You can also add new products or services to your portfolio that cater to your niche. Look at dry-cleaners: beyond dry-cleaning, they also offer tie cleaning, shoe repair, tailoring, winter clothing storage, and so on and so forth.
If you do expand in such a way, don't just leave it at that. Put names on your divisions that specifically describe each one. Like I mentioned in the first commandment, give each division a special brand or suggestive name.
Plus, aside from dividing from within (i.e., your product or business), you could also do it the other way around by dividing your clientele into groups. While they may still be part of your niche, you have classified them into different categories, which will increase your hit ratio.
In my long-term consulting business, I make a distinction between three types of clients who might need my services. For instance, there are those who are low-key and only seek to increase their cashflow. There are also middle-of-the-road clients who want to possibly expand in staff, size or scope. And then there are entrepreneurial types who want the whole “ball of wax”!
What's the benefit in doing this? A conservative client in need for some marketing assistance, but fears that he or she will go overboard in doing so (or is low-key, such as a doctor or lawyer), may be attracted to the fact that my services also cater to his or her specific needs as well.
And finally, let's say that your package is inseparable. In this case, there is still a portion that can be expanded by setting up strategic alliances with other specialists (I will deal further on this in Commandment #10).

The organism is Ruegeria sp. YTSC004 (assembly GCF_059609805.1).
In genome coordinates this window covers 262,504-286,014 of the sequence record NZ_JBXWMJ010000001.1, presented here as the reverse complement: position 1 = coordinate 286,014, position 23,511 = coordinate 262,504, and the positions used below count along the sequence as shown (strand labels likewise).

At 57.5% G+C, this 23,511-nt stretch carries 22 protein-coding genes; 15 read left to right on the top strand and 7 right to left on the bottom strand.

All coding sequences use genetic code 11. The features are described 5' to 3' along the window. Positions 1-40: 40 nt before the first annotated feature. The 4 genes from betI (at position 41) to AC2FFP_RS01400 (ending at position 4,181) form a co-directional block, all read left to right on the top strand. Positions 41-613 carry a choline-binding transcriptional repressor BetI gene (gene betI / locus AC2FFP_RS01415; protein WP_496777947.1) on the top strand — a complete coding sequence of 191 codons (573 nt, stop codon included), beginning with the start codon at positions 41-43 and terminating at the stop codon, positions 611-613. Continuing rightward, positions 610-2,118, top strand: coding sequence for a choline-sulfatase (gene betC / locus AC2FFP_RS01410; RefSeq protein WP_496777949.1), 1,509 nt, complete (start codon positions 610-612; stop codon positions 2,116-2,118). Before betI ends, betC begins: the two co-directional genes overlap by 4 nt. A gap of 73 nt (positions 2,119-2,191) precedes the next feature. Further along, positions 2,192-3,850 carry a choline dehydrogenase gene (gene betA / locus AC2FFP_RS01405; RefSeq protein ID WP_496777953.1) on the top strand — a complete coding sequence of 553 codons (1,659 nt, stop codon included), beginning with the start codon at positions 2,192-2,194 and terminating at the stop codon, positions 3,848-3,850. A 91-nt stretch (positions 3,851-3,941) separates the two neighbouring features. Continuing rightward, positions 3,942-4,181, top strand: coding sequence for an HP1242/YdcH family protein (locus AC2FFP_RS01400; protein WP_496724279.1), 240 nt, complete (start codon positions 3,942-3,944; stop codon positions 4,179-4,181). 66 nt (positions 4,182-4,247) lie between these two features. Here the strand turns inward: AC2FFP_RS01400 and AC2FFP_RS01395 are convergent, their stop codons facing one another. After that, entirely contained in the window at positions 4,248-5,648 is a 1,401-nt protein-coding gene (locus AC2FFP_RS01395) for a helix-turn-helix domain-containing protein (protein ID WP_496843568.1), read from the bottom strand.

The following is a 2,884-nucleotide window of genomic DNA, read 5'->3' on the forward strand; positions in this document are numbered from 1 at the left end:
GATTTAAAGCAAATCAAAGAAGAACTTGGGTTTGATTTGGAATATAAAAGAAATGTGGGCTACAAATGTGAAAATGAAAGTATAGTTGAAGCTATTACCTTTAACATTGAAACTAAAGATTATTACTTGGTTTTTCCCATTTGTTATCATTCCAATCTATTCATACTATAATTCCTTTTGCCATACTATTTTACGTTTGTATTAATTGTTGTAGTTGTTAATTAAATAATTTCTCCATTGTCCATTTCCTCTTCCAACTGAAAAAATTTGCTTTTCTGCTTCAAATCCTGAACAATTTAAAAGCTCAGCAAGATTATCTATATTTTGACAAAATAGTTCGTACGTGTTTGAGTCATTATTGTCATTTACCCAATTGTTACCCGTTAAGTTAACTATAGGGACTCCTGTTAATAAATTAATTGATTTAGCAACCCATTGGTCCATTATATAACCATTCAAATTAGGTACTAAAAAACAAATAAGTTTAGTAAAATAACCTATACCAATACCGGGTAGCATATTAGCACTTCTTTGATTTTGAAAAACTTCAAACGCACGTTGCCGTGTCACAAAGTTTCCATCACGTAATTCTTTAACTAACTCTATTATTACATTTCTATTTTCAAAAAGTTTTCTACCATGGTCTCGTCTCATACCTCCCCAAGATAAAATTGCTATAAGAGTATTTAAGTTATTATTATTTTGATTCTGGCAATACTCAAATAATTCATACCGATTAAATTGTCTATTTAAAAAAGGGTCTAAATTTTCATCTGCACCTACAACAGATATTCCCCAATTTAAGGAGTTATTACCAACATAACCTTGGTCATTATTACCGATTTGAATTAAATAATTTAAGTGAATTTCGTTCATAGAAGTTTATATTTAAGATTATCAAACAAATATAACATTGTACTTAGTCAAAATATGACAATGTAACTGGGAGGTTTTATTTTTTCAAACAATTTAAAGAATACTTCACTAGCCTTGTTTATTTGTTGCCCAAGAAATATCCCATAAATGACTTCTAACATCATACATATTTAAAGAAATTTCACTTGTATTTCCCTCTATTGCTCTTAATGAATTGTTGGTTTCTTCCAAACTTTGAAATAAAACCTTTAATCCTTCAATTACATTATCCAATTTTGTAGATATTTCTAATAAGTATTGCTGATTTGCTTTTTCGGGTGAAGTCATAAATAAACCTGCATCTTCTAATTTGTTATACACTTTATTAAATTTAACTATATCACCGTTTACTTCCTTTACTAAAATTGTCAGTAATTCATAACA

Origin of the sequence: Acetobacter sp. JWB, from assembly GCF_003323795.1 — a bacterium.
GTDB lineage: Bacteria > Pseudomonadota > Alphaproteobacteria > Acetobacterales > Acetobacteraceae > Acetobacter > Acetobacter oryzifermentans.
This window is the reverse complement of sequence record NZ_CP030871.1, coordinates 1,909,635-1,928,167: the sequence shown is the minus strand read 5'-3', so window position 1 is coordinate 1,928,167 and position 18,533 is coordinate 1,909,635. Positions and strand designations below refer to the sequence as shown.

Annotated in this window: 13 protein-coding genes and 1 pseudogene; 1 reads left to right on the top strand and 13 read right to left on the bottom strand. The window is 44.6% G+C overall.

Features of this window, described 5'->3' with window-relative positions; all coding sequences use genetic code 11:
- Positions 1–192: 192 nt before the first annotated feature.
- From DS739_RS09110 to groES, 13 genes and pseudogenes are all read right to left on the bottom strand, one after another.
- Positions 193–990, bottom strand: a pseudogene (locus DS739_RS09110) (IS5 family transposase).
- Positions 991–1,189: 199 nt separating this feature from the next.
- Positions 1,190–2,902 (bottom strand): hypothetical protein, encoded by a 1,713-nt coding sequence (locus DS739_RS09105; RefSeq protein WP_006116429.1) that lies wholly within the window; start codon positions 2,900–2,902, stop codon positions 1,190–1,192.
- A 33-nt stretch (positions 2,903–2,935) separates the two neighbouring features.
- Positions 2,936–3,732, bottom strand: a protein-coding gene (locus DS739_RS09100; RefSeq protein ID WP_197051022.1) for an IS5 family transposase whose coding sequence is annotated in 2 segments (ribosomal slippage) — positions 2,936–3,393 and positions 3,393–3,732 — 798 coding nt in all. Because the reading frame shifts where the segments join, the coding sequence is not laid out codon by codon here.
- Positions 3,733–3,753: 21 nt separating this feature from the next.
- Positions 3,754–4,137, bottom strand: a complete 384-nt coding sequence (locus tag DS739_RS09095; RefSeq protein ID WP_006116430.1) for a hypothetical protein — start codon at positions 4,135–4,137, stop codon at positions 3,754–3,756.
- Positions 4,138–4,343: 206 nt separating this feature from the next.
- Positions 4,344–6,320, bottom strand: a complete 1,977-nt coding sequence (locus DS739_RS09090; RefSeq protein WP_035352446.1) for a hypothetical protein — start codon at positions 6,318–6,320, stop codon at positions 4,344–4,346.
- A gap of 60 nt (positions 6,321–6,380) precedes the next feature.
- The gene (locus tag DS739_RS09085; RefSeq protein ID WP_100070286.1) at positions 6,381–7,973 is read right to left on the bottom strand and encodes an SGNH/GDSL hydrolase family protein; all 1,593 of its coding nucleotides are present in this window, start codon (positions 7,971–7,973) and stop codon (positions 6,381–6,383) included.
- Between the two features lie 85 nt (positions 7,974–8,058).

For example, you're a wedding planner offering a package for helping couples prepare for the most important day of their lives. However, when it comes to stationery such as wedding invitations and reply cards, you use a local printer with whom you've set up some kind of strategic alliance.
This local printer gives a special price break offered exclusively to your specific clients as a way to create more business. And, more than likely, the printer is glad to help since he or she knows that by doing so you will constantly send that specific printer more clients. It's win-win.
You can call it your “Incredible Invitation Incentive,” which includes the planning and printing of wedding invitations. (Also, the design, mailing and response management of those invitations could also involve the co-services of a graphic designer, mailing house as well as the printer.) You see, you are not competing with the printer but both of you are seeking a same market.
That's it for now. Ultimately, remember that by dividing your core you will paradoxically multiply your chances of getting more business. Each one of your “divisions” can cater to its own individual niche. If you own and operate multiple niches, when added up they can become very profitable for you.
Michel Fortin is a senior marketing specialist, renowned copywriter, and digital marketing expert. For the better part of 30 years, he's produced countless successful marketing communications and profitable campaigns that generated in excess of $300 million in sales. He's broken many industry sales records, including being instrumental behind the first ever “million-dollar day” online marketing campaign in 2004. He's worked with thousands of businesses and entrepreneurs around the world in a wide variety of industries on building their businesses, improving their marketing, and increasing their profits. He's a published author and often speaks at industry events. To connect with him, visit his LinkedIn profile where he is most active.